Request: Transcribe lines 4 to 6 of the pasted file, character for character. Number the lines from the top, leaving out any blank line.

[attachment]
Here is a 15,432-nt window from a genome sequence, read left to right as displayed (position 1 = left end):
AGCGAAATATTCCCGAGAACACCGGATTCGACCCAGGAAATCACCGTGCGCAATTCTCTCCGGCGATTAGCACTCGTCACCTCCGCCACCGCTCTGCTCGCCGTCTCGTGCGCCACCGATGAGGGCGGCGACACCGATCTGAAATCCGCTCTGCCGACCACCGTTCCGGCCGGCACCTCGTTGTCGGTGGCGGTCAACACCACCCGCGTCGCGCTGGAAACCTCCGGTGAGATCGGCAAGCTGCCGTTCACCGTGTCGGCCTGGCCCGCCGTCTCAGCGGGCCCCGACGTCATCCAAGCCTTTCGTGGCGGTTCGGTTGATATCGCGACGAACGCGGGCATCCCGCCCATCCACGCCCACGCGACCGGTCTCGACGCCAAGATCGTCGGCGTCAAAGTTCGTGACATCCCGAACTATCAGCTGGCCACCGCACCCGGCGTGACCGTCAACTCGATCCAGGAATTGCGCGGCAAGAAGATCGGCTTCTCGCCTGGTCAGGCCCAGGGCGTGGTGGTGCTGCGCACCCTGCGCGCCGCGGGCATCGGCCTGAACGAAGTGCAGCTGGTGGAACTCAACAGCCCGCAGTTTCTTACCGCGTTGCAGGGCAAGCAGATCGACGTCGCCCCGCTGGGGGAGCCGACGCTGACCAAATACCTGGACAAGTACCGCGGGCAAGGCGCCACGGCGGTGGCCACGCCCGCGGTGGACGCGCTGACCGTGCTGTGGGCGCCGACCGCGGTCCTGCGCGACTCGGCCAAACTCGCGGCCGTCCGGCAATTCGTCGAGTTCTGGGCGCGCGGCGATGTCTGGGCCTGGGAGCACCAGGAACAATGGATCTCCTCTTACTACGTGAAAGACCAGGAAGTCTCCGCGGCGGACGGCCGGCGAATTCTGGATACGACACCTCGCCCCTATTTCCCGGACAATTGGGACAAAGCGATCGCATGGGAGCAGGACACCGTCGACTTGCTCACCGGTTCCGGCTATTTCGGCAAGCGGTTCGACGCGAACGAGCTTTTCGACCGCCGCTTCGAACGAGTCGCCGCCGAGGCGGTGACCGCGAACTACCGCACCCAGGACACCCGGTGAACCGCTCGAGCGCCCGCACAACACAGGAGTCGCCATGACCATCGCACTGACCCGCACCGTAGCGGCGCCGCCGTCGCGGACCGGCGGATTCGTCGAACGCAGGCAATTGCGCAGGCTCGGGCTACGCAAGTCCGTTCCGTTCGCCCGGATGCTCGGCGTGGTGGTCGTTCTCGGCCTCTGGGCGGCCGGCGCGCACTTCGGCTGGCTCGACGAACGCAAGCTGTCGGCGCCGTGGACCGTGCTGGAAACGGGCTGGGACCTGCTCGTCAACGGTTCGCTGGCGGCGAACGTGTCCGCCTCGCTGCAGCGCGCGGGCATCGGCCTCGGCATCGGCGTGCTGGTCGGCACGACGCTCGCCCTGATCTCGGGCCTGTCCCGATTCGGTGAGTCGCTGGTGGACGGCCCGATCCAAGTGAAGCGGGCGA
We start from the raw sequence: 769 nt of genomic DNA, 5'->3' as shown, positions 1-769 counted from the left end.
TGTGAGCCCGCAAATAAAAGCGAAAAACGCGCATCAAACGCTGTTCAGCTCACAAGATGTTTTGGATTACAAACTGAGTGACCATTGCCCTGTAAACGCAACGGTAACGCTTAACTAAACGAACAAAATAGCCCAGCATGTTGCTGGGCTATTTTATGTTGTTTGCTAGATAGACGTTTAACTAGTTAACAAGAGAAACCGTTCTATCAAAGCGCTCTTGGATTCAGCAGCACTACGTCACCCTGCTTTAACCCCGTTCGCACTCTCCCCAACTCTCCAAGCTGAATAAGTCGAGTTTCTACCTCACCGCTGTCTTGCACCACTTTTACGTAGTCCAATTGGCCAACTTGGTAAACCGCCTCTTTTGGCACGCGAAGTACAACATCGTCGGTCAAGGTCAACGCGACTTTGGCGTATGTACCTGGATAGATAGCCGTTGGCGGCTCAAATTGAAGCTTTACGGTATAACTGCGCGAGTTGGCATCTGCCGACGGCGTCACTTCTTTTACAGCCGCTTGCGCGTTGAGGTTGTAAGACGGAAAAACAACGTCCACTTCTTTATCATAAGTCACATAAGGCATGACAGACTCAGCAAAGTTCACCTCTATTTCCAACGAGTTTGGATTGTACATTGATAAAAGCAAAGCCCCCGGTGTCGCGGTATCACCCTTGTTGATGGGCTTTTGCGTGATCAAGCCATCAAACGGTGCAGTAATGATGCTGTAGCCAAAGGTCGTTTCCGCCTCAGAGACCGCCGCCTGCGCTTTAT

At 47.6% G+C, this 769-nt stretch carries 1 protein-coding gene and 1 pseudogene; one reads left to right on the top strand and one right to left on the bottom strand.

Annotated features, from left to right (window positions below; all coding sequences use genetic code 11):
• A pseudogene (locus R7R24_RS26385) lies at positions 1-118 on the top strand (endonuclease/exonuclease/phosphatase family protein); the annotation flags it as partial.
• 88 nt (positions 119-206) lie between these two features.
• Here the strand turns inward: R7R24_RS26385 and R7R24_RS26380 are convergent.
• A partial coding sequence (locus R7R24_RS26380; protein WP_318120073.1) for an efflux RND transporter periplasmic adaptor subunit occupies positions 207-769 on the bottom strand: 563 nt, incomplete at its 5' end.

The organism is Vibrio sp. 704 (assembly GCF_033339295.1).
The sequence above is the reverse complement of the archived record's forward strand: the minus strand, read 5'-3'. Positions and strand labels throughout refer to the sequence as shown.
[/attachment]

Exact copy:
TGTGAGCCCGCAAATAAAAGCGAAAAACGCGCATCAAACGCTGTTCAGCTCACAAGATGTTTTGGATTACAAACTGAGTGACCATTGCCCTGTAAACGCAACGGTAACGCTTAACTAAACGAACAAAATAGCCCAGCATGTTGCTGGGCTATTTTATGTTGTTTGCTAGATAGACGTTTAACTAGTTAACAAGAGAAACCGTTCTATCAAAGCGCTCTTGGATTCAGCAGCACTACGTCACCCTGCTTTAACCCCGTTCGCACTCTCCCCAACTCTCCAAGCTGAATAAGTCGAGTTTCTACCTCACCGCTGTCTTGCACCACTTTTACGTAGTCCAATTGGCCAACTTGGTAAACCGCCTCTTTTGGCACGCGAAGTACAACATCGTCGGTCAAGGTCAACGCGACTTTGGCGTATGTACCTGGATAGATAGCCGTTGGCGGCTCAAATTGAAGCTTTACGGTATAACTGCGCGAGTTGGCATCTGCCGACGGCGTCACTTCTTTTACAGCCGCTTGCGCGTTGAGGTTGTAAGACGGAAAAACAACGTCCACTTCTTTATCATAAGTCACATAAGGCATGACAGACTCAGCAAAGTTCACCTCTATTTCCAACGAGTTTGGATTGTACATTGATAAAAGCAAAGCCCCCGGTGTCGCGGTATCACCCTTGTTGATGGGCTTTTGCGTGATCAAGCCATCAAACGGTGCAGTAATGATGCTGTAGCCAAAGGTCGTTTCCGCCTCAGAGACCGCCGCCTGCGCTTTAT

At 47.6% G+C, this 769-nt stretch carries 1 protein-coding gene and 1 pseudogene; one reads left to right on the top strand and one right to left on the bottom strand.

Annotated features, from left to right (window positions below; all coding sequences use genetic code 11):